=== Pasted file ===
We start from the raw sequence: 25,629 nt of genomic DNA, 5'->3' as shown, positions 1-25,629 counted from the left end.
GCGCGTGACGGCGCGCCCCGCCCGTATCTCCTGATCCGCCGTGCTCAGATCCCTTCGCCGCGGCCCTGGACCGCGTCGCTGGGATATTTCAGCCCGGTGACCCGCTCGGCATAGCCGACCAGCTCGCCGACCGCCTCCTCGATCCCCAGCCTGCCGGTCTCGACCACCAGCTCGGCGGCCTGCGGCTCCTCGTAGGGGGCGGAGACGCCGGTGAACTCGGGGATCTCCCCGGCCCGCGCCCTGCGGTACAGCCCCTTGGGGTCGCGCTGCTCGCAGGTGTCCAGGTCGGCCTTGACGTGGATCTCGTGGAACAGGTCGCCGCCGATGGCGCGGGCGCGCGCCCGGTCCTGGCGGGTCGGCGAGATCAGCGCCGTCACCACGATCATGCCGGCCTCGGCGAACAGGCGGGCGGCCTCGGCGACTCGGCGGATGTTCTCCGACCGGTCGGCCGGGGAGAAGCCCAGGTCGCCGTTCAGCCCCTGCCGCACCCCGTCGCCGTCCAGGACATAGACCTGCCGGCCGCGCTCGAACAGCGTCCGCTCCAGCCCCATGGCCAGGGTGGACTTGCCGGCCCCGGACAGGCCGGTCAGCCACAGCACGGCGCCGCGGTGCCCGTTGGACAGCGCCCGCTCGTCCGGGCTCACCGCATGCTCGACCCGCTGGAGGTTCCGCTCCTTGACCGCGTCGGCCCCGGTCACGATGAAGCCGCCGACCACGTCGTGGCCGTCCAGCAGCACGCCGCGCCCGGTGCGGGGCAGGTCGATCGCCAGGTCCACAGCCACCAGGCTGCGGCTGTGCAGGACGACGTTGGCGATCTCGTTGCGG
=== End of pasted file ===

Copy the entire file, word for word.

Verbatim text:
We start from the raw sequence: 25,629 nt of genomic DNA, 5'->3' as shown, positions 1-25,629 counted from the left end.
GCGCGTGACGGCGCGCCCCGCCCGTATCTCCTGATCCGCCGTGCTCAGATCCCTTCGCCGCGGCCCTGGACCGCGTCGCTGGGATATTTCAGCCCGGTGACCCGCTCGGCATAGCCGACCAGCTCGCCGACCGCCTCCTCGATCCCCAGCCTGCCGGTCTCGACCACCAGCTCGGCGGCCTGCGGCTCCTCGTAGGGGGCGGAGACGCCGGTGAACTCGGGGATCTCCCCGGCCCGCGCCCTGCGGTACAGCCCCTTGGGGTCGCGCTGCTCGCAGGTGTCCAGGTCGGCCTTGACGTGGATCTCGTGGAACAGGTCGCCGCCGATGGCGCGGGCGCGCGCCCGGTCCTGGCGGGTCGGCGAGATCAGCGCCGTCACCACGATCATGCCGGCCTCGGCGAACAGGCGGGCGGCCTCGGCGACTCGGCGGATGTTCTCCGACCGGTCGGCCGGGGAGAAGCCCAGGTCGCCGTTCAGCCCCTGCCGCACCCCGTCGCCGTCCAGGACATAGACCTGCCGGCCGCGCTCGAACAGCGTCCGCTCCAGCCCCATGGCCAGGGTGGACTTGCCGGCCCCGGACAGGCCGGTCAGCCACAGCACGGCGCCGCGGTGCCCGTTGGACAGCGCCCGCTCGTCCGGGCTCACCGCATGCTCGACCCGCTGGAGGTTCCGCTCCTTGACCGCGTCGGCCCCGGTCACGATGAAGCCGCCGACCACGTCGTGGCCGTCCAGCAGCACGCCGCGCCCGGTGCGGGGCAGGTCGATCGCCAGGTCCACAGCCACCAGGCTGCGGCTGTGCAGGACGACGTTGGCGATCTCGTTGCGG